In general, large dogs produce more sperm than small dogs. Toy breeds may need several collections to store enough to breed one bitch, whereas a giant-breed dog might produce enough semen in one ejaculate to inseminate three to five bitches. It is the number of sperm cells that is important, not the volume of the collection.

An experienced stud dog usually produces better-quality semen than a dog that has not been bred or collected and doesn’t fully understand what he is supposed to do. Also, a dog that is used to having people around and being handled while breeding a bitch will tend to perform better when having semen collected. You always get better collection results when the dog is relaxed, confident and enthusiastic about the process.


What happens after the semen is collected?


Immediately after collection, the semen is evaluated microscopically to determine if it is of sufficient quality to freeze. At this point, if the semen quality is marginal, a decision can be made to delay freezing to another time and to investigate potential causes for the poor-quality semen.

If the semen is of good quality and meets the minimum required standards to be frozen, the sperm-rich fraction of the ejaculate is diluted in a special fluid called “semen extender” and cooled to 4oC over several hours before being loaded in .5ml straws or formed into pellets. These are then rapidly frozen to -196oC in liquid nitrogen. The number of straws or pellets is determined by the initial sperm count.

Semen extender contains a number of ingredients to protect the sperm through the cooling, freezing and thawing process. The ingredients include egg yolk, antibiotics and cryoprotectants, which protect the sperm during freezing.

After the semen has been frozen, a straw or pellet will be thawed to determine the post-thaw motility. This information is used to determine the amount of frozen semen needed for each breeding. An average post-thaw motility is 40 to 60 percent. This means that 40 to 60 percent of the original sperm cells have survived the freezing and thawing. The owner can decide whether to do additional collections to have more semen frozen depending upon the number of inseminations desired for storage.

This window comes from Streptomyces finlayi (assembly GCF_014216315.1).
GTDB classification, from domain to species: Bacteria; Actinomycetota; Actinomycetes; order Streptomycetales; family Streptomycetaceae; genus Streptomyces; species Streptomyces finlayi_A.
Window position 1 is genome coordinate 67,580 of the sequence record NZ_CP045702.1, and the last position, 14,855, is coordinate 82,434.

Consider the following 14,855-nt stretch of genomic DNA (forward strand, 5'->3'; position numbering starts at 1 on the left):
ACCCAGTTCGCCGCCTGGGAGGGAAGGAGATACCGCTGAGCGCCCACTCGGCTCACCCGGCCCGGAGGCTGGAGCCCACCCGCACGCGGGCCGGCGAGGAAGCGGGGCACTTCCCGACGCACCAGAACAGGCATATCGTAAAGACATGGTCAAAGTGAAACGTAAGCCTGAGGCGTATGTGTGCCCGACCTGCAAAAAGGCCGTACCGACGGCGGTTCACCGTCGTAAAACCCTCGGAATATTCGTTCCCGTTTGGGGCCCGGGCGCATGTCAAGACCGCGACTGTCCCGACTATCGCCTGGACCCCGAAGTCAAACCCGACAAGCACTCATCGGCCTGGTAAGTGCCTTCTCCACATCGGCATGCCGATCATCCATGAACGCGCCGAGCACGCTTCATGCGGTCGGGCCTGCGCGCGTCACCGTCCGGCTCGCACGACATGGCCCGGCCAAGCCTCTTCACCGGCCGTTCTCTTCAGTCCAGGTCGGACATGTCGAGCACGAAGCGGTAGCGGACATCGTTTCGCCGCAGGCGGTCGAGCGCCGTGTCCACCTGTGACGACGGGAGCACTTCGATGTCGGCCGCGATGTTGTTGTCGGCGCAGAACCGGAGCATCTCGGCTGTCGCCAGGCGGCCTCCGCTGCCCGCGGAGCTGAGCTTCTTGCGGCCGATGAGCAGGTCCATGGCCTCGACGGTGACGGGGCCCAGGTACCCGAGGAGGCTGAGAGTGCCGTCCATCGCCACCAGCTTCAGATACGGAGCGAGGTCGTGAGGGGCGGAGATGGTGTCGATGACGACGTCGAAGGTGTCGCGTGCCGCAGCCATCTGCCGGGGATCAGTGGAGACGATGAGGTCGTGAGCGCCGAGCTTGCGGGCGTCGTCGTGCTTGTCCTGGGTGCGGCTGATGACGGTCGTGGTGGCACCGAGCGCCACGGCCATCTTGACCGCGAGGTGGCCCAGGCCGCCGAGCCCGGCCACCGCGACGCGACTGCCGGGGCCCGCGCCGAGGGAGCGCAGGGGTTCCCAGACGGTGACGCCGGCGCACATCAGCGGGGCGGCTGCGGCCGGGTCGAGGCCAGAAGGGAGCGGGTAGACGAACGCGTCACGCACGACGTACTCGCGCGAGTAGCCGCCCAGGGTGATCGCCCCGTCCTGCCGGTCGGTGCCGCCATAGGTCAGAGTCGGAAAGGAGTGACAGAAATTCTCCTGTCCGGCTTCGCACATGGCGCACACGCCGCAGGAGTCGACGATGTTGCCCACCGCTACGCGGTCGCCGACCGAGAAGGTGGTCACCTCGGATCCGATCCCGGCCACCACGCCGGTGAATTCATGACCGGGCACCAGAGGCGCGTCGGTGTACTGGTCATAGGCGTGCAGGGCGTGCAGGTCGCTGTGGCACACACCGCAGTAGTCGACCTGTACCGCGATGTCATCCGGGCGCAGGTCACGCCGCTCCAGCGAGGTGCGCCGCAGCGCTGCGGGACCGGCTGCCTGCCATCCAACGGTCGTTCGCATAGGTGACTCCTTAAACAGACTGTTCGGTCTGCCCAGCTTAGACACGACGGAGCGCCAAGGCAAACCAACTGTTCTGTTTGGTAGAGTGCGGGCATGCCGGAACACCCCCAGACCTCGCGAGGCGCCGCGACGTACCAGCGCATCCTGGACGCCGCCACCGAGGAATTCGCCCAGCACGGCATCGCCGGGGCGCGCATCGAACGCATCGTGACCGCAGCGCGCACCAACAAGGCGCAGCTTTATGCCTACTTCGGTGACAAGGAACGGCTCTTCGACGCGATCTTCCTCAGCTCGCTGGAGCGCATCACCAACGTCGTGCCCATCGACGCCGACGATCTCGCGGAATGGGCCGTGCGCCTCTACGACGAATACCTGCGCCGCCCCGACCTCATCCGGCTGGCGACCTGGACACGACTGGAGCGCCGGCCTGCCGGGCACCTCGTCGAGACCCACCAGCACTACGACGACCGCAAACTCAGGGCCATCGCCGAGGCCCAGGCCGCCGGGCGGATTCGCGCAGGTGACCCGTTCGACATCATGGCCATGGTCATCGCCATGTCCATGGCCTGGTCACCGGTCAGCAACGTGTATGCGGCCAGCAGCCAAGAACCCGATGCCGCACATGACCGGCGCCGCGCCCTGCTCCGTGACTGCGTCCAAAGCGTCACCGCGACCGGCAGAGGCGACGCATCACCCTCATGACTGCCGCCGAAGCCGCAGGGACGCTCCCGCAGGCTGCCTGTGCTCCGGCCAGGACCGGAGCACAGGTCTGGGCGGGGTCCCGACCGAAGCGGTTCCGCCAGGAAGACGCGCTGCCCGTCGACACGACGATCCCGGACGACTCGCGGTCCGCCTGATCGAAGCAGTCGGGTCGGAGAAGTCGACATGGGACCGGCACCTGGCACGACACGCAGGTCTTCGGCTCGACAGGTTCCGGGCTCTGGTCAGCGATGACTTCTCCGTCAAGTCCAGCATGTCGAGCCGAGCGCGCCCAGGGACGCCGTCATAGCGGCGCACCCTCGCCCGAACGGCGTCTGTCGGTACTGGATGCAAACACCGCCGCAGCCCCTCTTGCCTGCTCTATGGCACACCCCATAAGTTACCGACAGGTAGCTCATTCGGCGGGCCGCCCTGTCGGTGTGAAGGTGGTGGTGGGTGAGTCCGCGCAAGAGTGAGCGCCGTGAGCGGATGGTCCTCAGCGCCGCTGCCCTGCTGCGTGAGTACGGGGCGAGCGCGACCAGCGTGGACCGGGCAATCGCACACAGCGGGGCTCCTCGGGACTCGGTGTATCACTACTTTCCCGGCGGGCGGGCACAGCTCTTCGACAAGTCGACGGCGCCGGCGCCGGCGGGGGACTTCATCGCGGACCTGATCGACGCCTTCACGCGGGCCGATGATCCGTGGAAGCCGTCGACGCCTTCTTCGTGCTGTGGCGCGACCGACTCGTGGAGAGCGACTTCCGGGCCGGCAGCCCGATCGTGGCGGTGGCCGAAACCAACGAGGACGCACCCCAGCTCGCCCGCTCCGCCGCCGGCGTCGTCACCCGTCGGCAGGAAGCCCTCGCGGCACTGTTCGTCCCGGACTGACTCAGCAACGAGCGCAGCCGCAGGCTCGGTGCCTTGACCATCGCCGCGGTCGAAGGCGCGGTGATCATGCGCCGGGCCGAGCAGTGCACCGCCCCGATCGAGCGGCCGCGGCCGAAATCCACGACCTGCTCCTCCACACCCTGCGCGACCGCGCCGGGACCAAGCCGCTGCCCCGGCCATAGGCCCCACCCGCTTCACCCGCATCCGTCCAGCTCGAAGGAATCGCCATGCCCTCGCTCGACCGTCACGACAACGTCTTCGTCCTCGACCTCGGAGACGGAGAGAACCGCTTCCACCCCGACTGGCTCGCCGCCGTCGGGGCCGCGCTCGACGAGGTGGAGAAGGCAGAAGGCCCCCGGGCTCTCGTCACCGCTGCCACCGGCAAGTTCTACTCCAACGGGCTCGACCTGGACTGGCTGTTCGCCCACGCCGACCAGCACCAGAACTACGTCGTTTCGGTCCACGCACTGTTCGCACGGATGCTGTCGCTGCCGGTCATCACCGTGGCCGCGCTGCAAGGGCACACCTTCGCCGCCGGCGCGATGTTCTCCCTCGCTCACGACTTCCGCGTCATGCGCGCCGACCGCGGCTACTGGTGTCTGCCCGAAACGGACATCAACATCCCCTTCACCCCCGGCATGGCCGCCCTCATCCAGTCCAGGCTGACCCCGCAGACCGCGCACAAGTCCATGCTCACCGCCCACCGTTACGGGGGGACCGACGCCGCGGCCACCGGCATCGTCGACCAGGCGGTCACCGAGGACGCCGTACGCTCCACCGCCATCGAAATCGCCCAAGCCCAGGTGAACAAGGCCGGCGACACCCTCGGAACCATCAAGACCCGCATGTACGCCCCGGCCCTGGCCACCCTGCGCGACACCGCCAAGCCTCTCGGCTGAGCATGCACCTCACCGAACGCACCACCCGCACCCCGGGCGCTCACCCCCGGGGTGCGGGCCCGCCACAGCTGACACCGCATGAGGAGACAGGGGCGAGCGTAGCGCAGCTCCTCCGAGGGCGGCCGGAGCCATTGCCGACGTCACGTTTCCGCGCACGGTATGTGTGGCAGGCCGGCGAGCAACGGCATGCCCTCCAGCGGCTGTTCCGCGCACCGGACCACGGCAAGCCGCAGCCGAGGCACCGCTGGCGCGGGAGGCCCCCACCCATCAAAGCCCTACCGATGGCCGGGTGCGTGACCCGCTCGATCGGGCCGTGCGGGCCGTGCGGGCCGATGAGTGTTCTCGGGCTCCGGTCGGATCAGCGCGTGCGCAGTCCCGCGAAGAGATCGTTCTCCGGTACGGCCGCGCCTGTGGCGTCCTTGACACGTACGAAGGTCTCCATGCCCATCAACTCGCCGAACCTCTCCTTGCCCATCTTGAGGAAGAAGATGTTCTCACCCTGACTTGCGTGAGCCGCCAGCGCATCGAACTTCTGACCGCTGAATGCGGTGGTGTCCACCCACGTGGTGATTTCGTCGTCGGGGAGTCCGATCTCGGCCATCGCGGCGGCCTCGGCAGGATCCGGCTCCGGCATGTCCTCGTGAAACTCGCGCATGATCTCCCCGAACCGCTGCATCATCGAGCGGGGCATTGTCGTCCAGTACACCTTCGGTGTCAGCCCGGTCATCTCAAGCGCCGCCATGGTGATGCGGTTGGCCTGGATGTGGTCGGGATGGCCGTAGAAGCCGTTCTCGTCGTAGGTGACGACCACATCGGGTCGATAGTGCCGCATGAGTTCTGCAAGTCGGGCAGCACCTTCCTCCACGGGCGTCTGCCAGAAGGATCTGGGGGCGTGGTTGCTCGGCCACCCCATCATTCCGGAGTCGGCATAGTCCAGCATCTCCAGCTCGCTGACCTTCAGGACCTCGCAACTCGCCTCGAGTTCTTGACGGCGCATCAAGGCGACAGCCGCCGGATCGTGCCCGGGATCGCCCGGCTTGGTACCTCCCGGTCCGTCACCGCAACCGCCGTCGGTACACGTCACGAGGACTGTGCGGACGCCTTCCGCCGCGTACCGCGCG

How long does the collection and freezing process take?


Typically, the entire process takes three to four hours from the time of the collection. Owners only need to be present for the collection process, which may take 15 to 20 minutes.

How long can the semen remain frozen?

Researchers have estimated that frozen bull semen will last more than 10,000 years. It is presumed that canine semen has similar storage properties. I recently completed successful breedings on bitches of two different breeds with semen that was 28 and 30 years old.


Where is the semen stored?


There are multiple storage facilities worldwide. The semen is stored in 1,500-gallon liquid-nitrogen tanks. The semen is held in liquid nitrogen vapors at a temperature of -196oC, or approximately 300 degrees below zero Fahrenheit. The nitrogen level in the tanks is monitored constantly. Since the container does not require electricity, there is no fear of accidental thawing due to a power failure. Many facilities have security measures including restricted access and security guards patrolling the property.


What is the success rate for breeding with frozen semen?


Individual success may vary depending on the semen quality, bitch fertility, accuracy of the ovulation timing and procedures used for insemination. Most veterinary reproductive specialists recommend surgical or trans-cervical insemination when using frozen semen. When thawed, the semen is only viable for 12 to 24 hours, so accurate ovulation timing and placement directly into the uterus help ensure fertilization. It is best to investigate your options before the bitch comes in season.